(Bloomberg) -- Microsoft Corp., a staple of ESG investment funds, is being called out by a group of shareholders for what they say is its poor track record on tax transparency.
Investors managing more than $350 billion in total filed a resolution demanding that Microsoft report in line with the Global Reporting Initiative Tax Standard, according to a statement from the group on Tuesday. The resolution also calls on Microsoft to disclose its tax and financial information on a country-by-country basis.
“Technology is a sector that has historically been characterized by tax avoidance, particularly for large multinationals like Microsoft,” said Katie Hepworth, responsible tax lead at Pensions & Investment Research Consultants Ltd., which coordinated the resolution. The risk of regulatory “investigation and intervention” is a particular concern for investors, Hepworth said in a statement.
That’s as taxation becomes a hot topic in Europe, where officials have taken aim at complicated structures used by multinationals to reduce tax rates or drive them to zero. Lawmakers last month advanced a plan for a minimum corporate tax rate of 15% from 2023 for large firms, to implement a landmark agreement by 136 countries to stop luring companies with ever-lower tax rates.
Microsoft recorded profits of $315 billion in an Irish subsidy in 2020, “despite having no employees” there, according to PIRC, Europe’s largest independent corporate governance and shareholder advisory consultancy. PIRC has supported similar resolutions at Cisco Systems Inc. and Amazon.com, as part of a larger campaign targeting 30 companies in industries that have a record of tax avoidance or that count governments among their customers.
Representatives for Cisco declined to comment, while spokespeople for Microsoft said they were looking into the resolution but didn’t immediately provide a comment.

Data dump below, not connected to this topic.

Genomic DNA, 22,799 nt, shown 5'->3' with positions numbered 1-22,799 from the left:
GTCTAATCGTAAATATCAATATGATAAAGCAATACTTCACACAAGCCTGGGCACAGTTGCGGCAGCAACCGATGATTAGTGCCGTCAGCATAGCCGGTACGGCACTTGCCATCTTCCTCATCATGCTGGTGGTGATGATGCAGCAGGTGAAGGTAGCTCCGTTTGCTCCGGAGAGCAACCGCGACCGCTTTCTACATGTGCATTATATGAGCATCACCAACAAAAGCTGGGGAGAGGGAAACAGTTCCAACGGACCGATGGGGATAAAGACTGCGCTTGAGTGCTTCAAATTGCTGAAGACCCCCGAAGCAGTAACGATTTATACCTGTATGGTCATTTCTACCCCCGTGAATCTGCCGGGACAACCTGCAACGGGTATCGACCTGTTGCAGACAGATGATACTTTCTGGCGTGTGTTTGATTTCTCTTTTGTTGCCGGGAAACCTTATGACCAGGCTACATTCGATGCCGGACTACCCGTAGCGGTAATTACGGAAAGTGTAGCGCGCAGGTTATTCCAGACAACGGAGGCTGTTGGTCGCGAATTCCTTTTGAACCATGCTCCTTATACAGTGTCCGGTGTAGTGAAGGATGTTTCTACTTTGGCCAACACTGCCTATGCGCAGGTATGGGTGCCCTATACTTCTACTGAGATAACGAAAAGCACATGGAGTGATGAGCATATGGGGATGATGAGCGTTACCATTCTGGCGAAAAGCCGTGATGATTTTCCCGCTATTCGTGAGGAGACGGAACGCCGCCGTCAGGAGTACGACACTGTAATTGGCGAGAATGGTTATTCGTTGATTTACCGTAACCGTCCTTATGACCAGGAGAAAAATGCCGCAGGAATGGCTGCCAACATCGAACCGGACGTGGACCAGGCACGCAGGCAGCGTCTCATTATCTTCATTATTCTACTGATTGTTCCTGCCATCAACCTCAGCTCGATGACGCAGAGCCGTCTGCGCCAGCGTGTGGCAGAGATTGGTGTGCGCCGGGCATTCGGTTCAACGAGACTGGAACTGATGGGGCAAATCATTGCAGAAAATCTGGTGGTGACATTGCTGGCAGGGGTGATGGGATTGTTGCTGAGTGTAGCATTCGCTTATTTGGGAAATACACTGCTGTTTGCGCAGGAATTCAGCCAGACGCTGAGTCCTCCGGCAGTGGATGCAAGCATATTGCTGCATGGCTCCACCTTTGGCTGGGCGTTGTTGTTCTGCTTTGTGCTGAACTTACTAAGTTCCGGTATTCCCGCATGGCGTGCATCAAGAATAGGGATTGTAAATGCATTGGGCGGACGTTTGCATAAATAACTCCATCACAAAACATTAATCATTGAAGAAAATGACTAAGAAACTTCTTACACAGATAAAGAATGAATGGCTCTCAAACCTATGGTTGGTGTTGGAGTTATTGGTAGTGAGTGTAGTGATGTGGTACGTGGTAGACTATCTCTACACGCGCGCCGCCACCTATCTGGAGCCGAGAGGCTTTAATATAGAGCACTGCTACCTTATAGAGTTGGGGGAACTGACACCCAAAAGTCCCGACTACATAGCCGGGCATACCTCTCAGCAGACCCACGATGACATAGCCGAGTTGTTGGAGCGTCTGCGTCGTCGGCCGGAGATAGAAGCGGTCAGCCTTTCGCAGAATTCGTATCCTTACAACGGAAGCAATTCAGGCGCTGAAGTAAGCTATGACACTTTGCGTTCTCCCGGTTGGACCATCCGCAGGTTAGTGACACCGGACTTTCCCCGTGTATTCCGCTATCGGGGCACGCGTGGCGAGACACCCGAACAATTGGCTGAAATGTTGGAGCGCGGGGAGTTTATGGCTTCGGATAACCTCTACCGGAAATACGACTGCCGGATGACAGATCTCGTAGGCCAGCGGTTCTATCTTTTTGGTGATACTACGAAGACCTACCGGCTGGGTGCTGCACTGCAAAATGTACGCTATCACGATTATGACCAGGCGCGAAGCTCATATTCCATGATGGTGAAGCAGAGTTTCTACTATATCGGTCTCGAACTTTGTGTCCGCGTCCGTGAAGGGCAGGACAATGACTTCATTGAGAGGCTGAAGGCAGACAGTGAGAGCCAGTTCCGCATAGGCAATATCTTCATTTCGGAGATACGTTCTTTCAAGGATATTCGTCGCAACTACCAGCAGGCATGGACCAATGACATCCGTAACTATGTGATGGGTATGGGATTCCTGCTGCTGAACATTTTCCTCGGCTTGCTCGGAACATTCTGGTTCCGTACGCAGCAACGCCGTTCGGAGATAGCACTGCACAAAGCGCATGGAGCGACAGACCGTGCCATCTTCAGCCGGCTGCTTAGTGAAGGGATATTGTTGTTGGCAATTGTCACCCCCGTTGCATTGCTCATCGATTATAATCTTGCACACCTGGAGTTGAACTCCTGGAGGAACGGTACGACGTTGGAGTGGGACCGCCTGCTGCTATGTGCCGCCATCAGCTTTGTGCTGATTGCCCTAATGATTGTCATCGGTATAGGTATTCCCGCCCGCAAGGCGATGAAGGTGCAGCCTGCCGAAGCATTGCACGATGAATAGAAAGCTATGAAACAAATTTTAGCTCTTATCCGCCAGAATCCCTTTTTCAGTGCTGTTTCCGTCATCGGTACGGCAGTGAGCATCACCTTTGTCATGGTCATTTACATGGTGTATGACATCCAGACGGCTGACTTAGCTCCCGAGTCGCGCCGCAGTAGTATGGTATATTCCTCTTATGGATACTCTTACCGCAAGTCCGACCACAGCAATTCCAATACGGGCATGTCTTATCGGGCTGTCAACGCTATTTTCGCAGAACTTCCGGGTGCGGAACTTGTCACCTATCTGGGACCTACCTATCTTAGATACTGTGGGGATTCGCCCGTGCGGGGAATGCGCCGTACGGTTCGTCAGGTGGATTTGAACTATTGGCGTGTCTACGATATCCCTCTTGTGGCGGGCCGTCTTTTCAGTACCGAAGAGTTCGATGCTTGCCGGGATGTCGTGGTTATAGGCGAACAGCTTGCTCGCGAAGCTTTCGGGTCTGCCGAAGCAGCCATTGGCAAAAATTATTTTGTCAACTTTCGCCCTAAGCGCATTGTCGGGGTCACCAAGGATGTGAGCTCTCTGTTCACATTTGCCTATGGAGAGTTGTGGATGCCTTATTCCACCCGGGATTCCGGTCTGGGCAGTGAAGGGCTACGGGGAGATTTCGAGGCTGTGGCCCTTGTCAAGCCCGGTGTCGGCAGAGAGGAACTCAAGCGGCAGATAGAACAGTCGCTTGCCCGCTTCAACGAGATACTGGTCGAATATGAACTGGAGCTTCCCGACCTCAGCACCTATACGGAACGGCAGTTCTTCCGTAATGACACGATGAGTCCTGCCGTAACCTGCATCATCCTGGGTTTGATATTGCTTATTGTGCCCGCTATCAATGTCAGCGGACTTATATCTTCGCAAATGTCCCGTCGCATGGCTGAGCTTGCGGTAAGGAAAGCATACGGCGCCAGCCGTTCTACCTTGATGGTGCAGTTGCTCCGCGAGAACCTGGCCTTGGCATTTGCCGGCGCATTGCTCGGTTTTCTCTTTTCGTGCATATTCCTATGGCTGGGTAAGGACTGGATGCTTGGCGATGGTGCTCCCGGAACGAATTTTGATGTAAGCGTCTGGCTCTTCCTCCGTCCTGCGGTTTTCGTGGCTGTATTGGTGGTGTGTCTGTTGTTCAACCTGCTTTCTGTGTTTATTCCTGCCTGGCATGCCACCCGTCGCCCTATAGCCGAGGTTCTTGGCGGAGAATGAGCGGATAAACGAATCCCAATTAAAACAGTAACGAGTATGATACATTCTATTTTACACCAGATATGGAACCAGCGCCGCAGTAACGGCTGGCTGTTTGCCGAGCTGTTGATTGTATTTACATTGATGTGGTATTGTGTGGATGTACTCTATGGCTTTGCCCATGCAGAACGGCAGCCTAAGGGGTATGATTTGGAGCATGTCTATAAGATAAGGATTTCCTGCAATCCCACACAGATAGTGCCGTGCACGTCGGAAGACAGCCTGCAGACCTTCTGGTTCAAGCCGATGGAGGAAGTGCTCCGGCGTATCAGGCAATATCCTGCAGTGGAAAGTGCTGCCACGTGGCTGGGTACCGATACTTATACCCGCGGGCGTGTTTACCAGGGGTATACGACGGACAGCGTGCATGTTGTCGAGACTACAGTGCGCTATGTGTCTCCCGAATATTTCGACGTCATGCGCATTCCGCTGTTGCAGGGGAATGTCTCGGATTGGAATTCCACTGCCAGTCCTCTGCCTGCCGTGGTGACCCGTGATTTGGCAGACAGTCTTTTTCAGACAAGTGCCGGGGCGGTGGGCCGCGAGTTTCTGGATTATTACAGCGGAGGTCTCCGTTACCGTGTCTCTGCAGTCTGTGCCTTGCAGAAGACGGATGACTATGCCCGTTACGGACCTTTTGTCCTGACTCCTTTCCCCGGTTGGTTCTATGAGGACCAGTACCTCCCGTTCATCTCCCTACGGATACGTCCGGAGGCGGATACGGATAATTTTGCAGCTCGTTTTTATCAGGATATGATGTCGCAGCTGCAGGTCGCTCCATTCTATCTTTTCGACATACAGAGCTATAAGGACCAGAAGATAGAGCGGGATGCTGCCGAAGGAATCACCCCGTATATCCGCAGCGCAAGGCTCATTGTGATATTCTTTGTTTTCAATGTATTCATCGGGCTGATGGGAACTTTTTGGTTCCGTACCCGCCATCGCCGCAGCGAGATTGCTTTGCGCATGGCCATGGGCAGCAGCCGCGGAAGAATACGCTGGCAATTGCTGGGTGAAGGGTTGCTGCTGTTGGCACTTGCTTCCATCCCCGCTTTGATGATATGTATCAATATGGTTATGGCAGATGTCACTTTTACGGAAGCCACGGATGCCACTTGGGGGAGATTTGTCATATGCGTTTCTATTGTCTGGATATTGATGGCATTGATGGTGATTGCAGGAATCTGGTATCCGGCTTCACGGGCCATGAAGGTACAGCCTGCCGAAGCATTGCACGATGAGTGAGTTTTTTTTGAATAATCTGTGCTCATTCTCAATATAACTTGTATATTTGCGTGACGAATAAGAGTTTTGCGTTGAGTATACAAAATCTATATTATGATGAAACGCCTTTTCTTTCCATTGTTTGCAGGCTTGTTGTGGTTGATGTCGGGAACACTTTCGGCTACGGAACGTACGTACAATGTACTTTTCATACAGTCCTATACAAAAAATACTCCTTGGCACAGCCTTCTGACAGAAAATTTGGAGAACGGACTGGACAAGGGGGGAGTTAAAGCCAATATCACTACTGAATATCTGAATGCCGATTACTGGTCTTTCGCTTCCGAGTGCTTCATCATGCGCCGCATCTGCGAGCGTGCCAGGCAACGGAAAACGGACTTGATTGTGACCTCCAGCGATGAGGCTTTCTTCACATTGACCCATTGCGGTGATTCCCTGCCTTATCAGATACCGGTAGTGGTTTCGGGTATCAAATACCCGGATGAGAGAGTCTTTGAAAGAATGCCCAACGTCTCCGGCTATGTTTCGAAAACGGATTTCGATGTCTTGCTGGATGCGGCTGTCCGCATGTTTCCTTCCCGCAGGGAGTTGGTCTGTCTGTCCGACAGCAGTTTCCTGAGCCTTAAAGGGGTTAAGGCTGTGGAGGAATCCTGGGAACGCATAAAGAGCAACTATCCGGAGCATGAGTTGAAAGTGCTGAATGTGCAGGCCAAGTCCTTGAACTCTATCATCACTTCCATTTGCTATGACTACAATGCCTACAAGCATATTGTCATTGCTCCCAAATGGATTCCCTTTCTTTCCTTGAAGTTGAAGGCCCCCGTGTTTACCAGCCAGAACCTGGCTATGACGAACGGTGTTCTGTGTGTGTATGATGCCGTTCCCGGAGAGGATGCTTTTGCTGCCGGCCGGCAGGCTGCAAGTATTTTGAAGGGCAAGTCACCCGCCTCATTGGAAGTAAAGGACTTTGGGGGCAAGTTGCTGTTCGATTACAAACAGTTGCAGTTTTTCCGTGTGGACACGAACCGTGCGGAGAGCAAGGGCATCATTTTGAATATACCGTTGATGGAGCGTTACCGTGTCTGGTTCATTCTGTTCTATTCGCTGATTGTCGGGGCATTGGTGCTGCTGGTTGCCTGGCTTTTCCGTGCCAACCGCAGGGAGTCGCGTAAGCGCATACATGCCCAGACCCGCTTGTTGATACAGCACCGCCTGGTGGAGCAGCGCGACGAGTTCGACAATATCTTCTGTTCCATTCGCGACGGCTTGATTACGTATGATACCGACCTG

Companies that failed to respond to an effort by signatories to the UN’s Principles for Responsible Investment to address tax policy are being targeted by the PIRC’s campaign, Hepworth said by email.
“Our decision to escalate engagement at tech companies through the filing of shareholder resolutions also reflects the increased risk to investors of tax avoidance strategies, due to the historic OECD global tax reforms,” Hepworth said. Tech companies were “explicitly named as a justification for the reforms” which are also designed to end new digital taxes that the US contends are discriminatory.
The Microsoft resolution, filed on June 13, was led by Danish pension fund AkademikerPension, with co-filers including Nordea Asset Management, PenSam, Greater Manchester Pension Fund and OIP Trust.
Corporate tax speculation -- whereby companies shift profits to low-tax countries in an effort to dodge the higher levies of the markets in which they operate -- costs the US government as much as $100 billion a year, PIRC said. Microsoft doesn’t disclose revenue or profit in non-US markets and foreign tax payments aren’t disaggregated, which makes it hard for investors to evaluate the risk of stricter tax regulations, PIRC said.
Jens Munch Holst, chief executive at AkademikerPension, said in a statement that “if Microsoft changes course and embraces GRI standards of reporting, it will boost the company’s brand and will lift standards across the entire global Big Tech sector.” He also said that “charitable donations don’t in any way compensate for large-scale tax avoidance.”
Microsoft is among the most popular ESG stocks globally, thanks in large part to its perceived low-carbon footprint. The company is the biggest holding in the world’s largest ESG exchange-traded fund -- BlackRock Inc.’s iShares ESG Aware MSCI USA ETF (ticker ESGU) -- after Apple Inc., according to the latest regulatory filings tracked by Bloomberg.
Shareholders at Microsoft and other tech companies have recently had success with resolutions after years of defeat. Last year, Microsoft reached agreements with two groups in exchange for them pulling their planned proposals; one dealt with the right to repair devices and the other sought an independent human rights review of some deals. In November, investors also voted for a non-binding resolution seeking a report on the effectiveness of sexual-harassment policies over the company’s objections, following reports that co-founder Bill Gates behaved inappropriately toward female employees years ago.
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